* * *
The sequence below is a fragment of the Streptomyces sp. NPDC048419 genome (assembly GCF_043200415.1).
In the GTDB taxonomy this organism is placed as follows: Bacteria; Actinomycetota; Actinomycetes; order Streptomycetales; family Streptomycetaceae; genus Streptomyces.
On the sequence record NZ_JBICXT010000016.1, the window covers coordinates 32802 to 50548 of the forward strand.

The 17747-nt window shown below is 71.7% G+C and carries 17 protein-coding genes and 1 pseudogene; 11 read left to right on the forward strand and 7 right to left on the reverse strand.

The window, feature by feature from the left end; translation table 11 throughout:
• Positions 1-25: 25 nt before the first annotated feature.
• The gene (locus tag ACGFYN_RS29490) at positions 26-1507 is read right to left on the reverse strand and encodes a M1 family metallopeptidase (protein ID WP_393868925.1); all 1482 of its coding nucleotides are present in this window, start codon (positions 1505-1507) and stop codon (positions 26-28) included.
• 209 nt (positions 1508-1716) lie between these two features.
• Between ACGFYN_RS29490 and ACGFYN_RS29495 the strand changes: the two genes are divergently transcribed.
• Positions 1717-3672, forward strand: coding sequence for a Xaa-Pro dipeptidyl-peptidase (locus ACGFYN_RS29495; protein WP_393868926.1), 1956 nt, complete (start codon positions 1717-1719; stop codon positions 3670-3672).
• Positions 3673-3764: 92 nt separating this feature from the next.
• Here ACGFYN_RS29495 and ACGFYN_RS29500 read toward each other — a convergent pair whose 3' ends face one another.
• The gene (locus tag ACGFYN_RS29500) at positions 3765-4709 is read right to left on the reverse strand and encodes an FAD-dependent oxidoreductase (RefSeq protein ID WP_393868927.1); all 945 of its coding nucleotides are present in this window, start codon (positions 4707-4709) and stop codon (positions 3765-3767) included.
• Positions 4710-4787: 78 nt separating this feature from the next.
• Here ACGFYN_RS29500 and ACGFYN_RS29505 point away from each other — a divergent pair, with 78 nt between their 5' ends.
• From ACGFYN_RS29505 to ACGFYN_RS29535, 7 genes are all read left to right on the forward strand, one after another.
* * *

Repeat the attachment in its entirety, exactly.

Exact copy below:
The sequence below is a fragment of the Streptomyces sp. NPDC048419 genome (assembly GCF_043200415.1).
In the GTDB taxonomy this organism is placed as follows: Bacteria; Actinomycetota; Actinomycetes; order Streptomycetales; family Streptomycetaceae; genus Streptomyces.
On the sequence record NZ_JBICXT010000016.1, the window covers coordinates 32802 to 50548 of the forward strand.

The 17747-nt window shown below is 71.7% G+C and carries 17 protein-coding genes and 1 pseudogene; 11 read left to right on the forward strand and 7 right to left on the reverse strand.

The window, feature by feature from the left end; translation table 11 throughout:
• Positions 1-25: 25 nt before the first annotated feature.
• The gene (locus tag ACGFYN_RS29490) at positions 26-1507 is read right to left on the reverse strand and encodes a M1 family metallopeptidase (protein ID WP_393868925.1); all 1482 of its coding nucleotides are present in this window, start codon (positions 1505-1507) and stop codon (positions 26-28) included.
• 209 nt (positions 1508-1716) lie between these two features.
• Between ACGFYN_RS29490 and ACGFYN_RS29495 the strand changes: the two genes are divergently transcribed.
• Positions 1717-3672, forward strand: coding sequence for a Xaa-Pro dipeptidyl-peptidase (locus ACGFYN_RS29495; protein WP_393868926.1), 1956 nt, complete (start codon positions 1717-1719; stop codon positions 3670-3672).
• Positions 3673-3764: 92 nt separating this feature from the next.
• Here ACGFYN_RS29495 and ACGFYN_RS29500 read toward each other — a convergent pair whose 3' ends face one another.
• The gene (locus tag ACGFYN_RS29500) at positions 3765-4709 is read right to left on the reverse strand and encodes an FAD-dependent oxidoreductase (RefSeq protein ID WP_393868927.1); all 945 of its coding nucleotides are present in this window, start codon (positions 4707-4709) and stop codon (positions 3765-3767) included.
• Positions 4710-4787: 78 nt separating this feature from the next.
• Here ACGFYN_RS29500 and ACGFYN_RS29505 point away from each other — a divergent pair, with 78 nt between their 5' ends.
• From ACGFYN_RS29505 to ACGFYN_RS29535, 7 genes are all read left to right on the forward strand, one after another.